Sat, Nov 20, 2010 | 20:18 GMT
Duke Nukem Forever’s delay had nothing to do with “a quest for perfection”, says Broussard
Original Duke Nukem designer George Broussard has said there really isn’t a “dramatic” reason it took so long to get Duke Nukem Forever released.
Speaking with Maximum PC, Broussard said the delay had nothing to do with “a quest for perfection”, but developmental issues and licensing engines.
“I wish there was an easy or dramatic answer for what took so long but there just isn’t,” he said. “It was just never ready. We had lots of development issues along the way. It wasn’t a quest for perfection as some silly article in Wired implied last year.
“I think what hurt us the most was licensing engines and trying to change them too much. Shit happens and after delays the options are to continue or kill the game. I never wanted to kill the game. We got things turned around dramatically in 2007-2009, with a lot of new hires, and most of the game as it exists today was created in that timeframe.”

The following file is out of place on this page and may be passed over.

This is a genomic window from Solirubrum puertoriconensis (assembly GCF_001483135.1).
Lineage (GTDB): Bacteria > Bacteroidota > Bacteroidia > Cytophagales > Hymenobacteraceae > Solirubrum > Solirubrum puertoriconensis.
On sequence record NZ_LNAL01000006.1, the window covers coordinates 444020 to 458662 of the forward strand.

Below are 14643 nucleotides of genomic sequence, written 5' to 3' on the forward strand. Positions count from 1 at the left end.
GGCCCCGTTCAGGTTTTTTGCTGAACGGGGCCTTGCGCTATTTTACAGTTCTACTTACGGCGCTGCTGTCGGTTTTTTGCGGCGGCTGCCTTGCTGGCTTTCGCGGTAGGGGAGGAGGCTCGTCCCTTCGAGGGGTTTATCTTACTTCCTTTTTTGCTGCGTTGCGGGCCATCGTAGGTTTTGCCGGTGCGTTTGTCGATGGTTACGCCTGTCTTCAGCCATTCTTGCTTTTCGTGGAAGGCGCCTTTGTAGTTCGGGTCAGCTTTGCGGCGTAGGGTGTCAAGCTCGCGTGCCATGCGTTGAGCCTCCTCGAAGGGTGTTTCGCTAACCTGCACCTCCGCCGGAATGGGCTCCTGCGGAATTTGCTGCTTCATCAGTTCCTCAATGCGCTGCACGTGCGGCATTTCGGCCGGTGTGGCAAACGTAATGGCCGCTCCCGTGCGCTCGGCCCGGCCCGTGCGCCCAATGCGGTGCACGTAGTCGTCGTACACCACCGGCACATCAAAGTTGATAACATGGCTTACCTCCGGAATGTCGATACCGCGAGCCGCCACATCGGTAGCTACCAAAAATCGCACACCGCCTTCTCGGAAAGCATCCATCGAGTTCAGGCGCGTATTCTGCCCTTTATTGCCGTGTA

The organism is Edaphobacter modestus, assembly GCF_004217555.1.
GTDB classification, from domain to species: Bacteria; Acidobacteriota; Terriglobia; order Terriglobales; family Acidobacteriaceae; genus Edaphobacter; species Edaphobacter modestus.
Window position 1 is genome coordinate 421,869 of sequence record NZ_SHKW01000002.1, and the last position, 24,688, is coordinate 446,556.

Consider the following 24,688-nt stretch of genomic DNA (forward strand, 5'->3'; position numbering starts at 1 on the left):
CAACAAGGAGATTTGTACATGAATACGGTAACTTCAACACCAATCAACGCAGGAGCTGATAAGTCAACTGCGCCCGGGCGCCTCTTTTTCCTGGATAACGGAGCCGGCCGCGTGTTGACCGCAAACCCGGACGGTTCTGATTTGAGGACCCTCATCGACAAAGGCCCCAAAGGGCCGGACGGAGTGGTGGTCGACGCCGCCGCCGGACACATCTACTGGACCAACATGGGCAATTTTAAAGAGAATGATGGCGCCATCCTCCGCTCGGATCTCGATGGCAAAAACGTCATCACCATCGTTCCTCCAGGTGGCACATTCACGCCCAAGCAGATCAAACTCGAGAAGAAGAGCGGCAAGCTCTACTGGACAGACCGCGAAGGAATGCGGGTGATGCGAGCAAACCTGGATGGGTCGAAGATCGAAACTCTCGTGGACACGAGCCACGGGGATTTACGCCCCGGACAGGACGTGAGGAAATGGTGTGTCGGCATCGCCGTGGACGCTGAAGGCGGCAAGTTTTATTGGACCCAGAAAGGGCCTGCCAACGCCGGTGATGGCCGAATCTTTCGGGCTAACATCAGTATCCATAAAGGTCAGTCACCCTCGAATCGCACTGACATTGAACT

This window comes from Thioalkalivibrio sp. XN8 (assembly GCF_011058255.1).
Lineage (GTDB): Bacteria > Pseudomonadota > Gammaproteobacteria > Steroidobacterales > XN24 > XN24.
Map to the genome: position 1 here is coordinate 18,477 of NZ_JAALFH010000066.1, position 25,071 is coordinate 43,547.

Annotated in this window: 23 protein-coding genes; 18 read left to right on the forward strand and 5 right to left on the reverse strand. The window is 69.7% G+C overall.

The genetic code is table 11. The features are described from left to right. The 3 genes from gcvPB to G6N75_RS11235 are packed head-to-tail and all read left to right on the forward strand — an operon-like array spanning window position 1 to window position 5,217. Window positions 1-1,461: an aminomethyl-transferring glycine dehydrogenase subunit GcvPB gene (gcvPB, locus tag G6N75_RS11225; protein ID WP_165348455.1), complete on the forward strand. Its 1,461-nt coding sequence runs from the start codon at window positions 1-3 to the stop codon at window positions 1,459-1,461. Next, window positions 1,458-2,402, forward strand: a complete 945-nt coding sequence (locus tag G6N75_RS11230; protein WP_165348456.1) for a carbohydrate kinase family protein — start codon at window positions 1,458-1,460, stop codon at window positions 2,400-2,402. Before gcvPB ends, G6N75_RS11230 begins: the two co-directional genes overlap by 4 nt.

As far as Duke still being relevant to the current gamer, Broussard said the game’s star “offers contrast” from the “generic game heroes” and while it’s “ok to not like Duke or think him juvenile”, at least he’s not “boring and vanilla”.
“Most people play games to escape and enjoy a fantasy for a while,” he said.
Duke Nukem Forever is slated for PC, PS3, and Xbox 360 sometime in 2011.